Bilodeau stands alone among Canadian Olympic greats

Canada's Alex Bilodeau celebrates on the podium at the men's freestyle skiing moguls at the Rosa...

Canada's Alex Bilodeau celebrates on the podium at the men's freestyle skiing moguls at the Rosa Khutor Extreme Park during the Sochi Winter Olympics on February 10, 2014. (AFP PHOTO / FRANCK FIFE)

STEVE SIMMONS, QMI Agency

, Last Updated: 4:23 PM ET

SOCHI, RUSSIA - It is a short list, the Canadians who transcend Olympic sport.

There is Donovan Bailey and Marnie McBean. Catriona Le May Doan and Clara Hughes. There are a few others names, but not many more.

And now there is Alex Bilodeau. Alone.

He was famous for winning Canada’s first medal on Canadian soil, at the Vancouver Olympics that ended with Sidney Crosby’s golden goal. Now, a new list of even more significance for Bilodeau: When he won the moguls for the second Games in a row on Monday, he became the first Canadian man to capture gold medals in consecutive Olympic Games in the same event.

One woman has done it: Long-track speed skater Le May Doan. And that’s it. This is the impressive short list. One man. One woman. And to date, no one else. That could change before these Games are over, but for now, and for history, this is it.

For her part, Le May Doan welcomes Bilodeau to the club.

“It’s so great to see him doing this,” she said from her home in Calgary.

Le May Doan admitted she didn’t really appreciate her own accomplishment — gold medals in the 500 metres at Nagano in 1998 and Salt Lake City four years later — until she started watching others attempt it in other sports, and saw them come away frustrated or defeated.

“It hit me what I had done and how hard it was during the Summer Olympics in Beijing,” Le May Doan said. “When Adam (van Koeverden) was to be the next and he ended up with the silver. Then, in 2010 in Vancouver, seeing Jenn (Heil) get silver. It really took me that long to get it.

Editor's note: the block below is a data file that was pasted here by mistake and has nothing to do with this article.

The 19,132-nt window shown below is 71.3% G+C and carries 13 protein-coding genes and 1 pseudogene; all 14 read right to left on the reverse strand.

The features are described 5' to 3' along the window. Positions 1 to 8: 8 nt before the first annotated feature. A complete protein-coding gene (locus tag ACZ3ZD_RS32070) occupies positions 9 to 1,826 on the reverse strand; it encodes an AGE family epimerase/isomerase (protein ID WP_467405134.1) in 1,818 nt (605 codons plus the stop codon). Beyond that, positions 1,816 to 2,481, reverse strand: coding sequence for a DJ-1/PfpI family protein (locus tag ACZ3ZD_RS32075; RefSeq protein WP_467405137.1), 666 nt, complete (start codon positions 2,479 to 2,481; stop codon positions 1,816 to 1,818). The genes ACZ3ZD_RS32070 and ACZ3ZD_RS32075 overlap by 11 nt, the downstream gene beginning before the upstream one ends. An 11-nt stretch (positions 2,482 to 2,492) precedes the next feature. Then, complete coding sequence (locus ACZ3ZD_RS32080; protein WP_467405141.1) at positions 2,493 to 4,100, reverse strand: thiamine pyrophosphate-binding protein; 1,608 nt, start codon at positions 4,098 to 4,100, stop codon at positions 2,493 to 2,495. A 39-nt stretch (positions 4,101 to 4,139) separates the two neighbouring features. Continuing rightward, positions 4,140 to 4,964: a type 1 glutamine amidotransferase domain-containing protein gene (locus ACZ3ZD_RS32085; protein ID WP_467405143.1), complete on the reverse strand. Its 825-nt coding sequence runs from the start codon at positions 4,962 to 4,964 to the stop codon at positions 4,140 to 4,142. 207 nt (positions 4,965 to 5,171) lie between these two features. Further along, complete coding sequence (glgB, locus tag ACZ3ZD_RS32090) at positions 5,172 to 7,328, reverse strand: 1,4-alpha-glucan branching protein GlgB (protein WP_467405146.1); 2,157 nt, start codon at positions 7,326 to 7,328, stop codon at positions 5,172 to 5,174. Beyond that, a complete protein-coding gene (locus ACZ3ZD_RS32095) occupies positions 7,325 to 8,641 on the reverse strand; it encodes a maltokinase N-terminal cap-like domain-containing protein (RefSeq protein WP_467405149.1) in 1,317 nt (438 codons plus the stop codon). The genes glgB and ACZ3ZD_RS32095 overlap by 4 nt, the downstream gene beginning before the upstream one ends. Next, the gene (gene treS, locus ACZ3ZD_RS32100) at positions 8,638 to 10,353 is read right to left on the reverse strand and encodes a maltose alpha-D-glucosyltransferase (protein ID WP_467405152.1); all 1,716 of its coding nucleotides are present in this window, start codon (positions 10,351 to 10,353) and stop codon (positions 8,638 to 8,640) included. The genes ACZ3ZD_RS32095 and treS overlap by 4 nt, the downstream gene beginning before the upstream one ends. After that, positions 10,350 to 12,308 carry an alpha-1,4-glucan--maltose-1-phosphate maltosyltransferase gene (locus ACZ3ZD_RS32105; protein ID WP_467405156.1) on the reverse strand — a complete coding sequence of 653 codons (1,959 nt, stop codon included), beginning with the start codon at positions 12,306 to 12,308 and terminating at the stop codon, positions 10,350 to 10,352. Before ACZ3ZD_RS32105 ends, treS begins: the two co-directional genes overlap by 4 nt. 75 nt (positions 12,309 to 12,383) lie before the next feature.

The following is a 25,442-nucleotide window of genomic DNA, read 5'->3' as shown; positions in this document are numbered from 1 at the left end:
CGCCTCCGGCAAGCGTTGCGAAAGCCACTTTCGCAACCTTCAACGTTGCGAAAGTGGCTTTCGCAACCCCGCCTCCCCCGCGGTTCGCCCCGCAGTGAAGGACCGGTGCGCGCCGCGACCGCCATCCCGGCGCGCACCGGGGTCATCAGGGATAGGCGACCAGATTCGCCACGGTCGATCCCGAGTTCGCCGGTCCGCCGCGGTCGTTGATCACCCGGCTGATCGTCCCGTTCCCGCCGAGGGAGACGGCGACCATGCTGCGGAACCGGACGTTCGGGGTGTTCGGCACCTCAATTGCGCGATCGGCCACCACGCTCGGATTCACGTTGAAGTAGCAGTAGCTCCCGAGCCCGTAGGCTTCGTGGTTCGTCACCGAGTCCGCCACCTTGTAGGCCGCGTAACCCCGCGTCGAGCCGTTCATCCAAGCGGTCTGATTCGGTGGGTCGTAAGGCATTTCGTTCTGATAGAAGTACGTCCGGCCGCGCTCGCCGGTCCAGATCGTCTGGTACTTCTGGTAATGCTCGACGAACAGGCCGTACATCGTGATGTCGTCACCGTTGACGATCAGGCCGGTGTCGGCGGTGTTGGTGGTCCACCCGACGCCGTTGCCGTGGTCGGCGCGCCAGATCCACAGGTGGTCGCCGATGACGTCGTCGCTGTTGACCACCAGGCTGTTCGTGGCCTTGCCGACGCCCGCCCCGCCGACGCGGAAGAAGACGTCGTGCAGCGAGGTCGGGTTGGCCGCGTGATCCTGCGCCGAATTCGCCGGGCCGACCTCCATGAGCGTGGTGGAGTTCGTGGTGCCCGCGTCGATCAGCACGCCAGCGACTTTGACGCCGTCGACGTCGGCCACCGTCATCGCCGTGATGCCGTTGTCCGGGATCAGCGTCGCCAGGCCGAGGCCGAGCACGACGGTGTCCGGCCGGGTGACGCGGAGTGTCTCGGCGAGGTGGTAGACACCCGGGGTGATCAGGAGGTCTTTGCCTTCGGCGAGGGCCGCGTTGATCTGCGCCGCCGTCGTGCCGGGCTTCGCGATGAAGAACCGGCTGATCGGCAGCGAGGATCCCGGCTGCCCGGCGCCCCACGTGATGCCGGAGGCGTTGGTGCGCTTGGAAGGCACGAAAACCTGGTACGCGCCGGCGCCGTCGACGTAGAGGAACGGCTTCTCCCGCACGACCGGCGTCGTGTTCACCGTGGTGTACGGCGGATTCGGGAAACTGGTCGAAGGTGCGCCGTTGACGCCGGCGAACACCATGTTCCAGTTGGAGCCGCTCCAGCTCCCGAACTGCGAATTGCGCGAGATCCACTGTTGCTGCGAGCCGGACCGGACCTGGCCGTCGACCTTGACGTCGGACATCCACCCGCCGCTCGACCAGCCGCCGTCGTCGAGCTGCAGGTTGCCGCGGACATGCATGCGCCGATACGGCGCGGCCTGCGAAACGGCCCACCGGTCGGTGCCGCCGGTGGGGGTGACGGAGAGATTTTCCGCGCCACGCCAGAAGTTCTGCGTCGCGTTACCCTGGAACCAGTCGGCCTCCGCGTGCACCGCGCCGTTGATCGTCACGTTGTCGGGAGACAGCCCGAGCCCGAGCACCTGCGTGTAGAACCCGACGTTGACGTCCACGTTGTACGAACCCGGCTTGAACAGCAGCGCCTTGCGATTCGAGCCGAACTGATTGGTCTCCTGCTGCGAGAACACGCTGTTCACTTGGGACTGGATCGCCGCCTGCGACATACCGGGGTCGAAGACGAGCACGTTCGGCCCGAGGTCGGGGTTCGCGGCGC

“Before that, it was something I had accomplished, but I never really thought how hard it was.”

Bilodeau said it was about doing everything right for 24 seconds every four years. It’s hard to imagine what this is like: You train your whole life and it comes to 24 seconds — for success or failure. Twenty-four seconds to define your legacy. Twenty-four perfect seconds that mean we talk about Bilodeau for the rest of our lives.

He has earned that rare place in Canadian sports history, even though the medals have come from moguls, which is hardly Saturday night watching. It doesn’t matter the sport — even though Canada is clearly the world leader in moguls at this time — as much as the accomplishment.

It doesn’t matter the sport as much as the history.

It hasn’t sunk in for Bilodeau the way it hadn’t sunk in for Le May Doan.

Do you realize, he was asked Tuesday, that you’ll be famous for the rest of your life?

He smiled and then said nothing that made it sound like he understood how his life will change — or how he will be perceived in the future.

There is a certain mastery to Olympic success that often can’t be explained. Some athletes have it in them. Some can never find that special moment for that special day.

Sprinter Donovan Bailey was one of those who was all about the moment. He won a world championship race in Sweden and followed it up by winning gold in Atlanta in the 100 metres and repeating the gold one week later as part of the relay team.

The race in Atlanta set a world record, just as Ben Johnson in Seoul and before that, Rome, set world records before he was disqualified in 1988. You can scream about the drugs he took: You can’t scream about the manner in which Johnson found a way to be best when it mattered most.

The way Bilodeau had to be best Monday night, especially against Mikael Kingsbury, the Canadian he trains with, whom he refers to as the most talented man in the history of the sport. There have been two golds for Bilodeau. There won’t be a third.

This is his last Olympics. Moguls was his last event. He thought about quitting after Vancouver but didn’t want to walk away with any kind of regret. So this is it.

His name in the history books. All these Olympics, all these Canadians, he stands alone.

So, what’s next for Alex Bilodeau?

“I’m going to be an accountant, a boring accountant.”

Can the tax Hall of Fame be far behind?


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